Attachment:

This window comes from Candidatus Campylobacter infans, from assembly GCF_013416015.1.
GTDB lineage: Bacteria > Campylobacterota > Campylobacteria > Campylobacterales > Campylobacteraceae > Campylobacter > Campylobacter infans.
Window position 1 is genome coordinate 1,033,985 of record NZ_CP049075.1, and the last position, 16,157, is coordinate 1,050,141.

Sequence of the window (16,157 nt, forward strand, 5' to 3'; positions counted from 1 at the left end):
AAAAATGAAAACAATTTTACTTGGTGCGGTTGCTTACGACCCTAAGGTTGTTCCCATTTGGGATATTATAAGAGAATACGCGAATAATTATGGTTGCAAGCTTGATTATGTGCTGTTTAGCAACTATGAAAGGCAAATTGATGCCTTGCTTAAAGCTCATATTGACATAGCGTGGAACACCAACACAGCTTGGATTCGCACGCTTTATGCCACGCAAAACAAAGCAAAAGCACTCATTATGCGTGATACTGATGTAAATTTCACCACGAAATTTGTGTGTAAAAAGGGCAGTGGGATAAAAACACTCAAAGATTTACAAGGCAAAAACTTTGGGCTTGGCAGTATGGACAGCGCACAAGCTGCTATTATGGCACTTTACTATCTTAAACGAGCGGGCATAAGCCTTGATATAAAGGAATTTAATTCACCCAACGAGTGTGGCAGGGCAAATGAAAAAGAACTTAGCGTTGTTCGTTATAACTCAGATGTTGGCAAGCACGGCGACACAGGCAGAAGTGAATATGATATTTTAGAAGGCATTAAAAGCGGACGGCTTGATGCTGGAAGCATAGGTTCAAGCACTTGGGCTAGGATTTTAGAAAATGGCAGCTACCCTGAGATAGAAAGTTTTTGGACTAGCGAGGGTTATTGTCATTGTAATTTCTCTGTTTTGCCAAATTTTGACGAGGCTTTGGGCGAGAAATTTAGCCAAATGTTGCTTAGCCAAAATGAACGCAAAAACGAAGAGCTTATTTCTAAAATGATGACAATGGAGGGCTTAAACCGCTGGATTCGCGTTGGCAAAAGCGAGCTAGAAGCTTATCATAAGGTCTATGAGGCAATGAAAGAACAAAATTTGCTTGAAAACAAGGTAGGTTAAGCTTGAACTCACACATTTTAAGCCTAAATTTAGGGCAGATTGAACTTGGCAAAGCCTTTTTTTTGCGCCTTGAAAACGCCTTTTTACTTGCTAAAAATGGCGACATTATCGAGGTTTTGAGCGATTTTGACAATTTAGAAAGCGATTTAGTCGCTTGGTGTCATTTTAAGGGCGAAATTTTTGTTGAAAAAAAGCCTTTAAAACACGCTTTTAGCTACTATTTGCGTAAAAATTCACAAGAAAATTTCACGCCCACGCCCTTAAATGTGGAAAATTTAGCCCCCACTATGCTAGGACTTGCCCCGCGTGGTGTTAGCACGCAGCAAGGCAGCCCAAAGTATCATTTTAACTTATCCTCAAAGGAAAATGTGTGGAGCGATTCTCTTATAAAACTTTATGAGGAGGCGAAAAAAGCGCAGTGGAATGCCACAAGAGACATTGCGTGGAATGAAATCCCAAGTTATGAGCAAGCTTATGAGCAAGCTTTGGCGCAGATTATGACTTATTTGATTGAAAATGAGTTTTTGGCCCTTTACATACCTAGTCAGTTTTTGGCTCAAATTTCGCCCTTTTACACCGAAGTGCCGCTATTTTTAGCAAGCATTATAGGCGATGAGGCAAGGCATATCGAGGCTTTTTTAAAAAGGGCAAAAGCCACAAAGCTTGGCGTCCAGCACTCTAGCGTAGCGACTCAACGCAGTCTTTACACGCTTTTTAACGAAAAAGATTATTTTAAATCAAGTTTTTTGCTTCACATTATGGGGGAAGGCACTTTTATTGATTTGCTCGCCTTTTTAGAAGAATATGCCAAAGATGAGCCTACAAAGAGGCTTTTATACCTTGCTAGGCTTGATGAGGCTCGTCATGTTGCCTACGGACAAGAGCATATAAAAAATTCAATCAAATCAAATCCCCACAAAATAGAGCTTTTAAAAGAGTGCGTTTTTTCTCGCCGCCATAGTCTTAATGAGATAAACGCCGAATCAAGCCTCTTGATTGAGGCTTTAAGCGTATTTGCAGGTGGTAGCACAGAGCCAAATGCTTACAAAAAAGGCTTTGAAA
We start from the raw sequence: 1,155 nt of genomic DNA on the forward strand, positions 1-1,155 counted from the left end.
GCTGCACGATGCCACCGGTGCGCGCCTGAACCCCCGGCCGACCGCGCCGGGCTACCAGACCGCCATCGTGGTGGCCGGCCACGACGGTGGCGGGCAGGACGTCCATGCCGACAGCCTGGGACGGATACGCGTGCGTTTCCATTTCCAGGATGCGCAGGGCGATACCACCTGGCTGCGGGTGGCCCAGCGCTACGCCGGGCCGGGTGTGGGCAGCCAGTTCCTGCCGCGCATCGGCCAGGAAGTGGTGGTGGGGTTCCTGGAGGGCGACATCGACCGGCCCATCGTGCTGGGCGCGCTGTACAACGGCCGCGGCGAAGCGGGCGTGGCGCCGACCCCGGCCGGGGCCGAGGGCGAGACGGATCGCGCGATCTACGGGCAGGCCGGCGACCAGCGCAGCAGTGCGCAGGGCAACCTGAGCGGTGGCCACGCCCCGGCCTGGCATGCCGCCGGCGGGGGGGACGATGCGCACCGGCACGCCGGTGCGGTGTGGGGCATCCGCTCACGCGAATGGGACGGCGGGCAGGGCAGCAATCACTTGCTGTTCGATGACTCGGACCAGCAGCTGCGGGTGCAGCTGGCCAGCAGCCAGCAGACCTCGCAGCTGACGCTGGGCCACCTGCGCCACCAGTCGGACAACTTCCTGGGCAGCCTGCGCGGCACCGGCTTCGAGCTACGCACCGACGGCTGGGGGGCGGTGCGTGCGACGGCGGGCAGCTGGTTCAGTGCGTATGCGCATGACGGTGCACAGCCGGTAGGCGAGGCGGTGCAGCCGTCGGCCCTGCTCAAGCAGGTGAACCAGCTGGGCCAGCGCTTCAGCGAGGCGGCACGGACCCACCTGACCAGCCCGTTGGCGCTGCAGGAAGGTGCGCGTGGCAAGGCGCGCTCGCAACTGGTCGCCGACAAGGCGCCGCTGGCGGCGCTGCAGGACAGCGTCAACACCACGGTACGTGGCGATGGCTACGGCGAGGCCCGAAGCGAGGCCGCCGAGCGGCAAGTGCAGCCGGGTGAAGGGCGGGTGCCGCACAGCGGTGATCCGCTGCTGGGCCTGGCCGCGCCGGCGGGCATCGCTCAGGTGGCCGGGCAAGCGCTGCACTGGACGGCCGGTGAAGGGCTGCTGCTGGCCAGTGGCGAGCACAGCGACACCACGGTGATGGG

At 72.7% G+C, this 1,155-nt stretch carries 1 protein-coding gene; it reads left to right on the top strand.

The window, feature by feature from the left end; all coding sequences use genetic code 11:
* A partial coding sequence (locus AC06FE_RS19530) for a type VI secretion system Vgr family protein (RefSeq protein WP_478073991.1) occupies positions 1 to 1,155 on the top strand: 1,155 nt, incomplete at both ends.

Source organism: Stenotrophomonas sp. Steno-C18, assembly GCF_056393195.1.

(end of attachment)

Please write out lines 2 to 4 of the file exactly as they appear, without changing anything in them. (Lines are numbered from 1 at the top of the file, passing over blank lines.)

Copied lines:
GTDB lineage: Bacteria > Campylobacterota > Campylobacteria > Campylobacterales > Campylobacteraceae > Campylobacter > Campylobacter infans.
Window position 1 is genome coordinate 1,033,985 of record NZ_CP049075.1, and the last position, 16,157, is coordinate 1,050,141.

Sequence of the window (16,157 nt, forward strand, 5' to 3'; positions counted from 1 at the left end):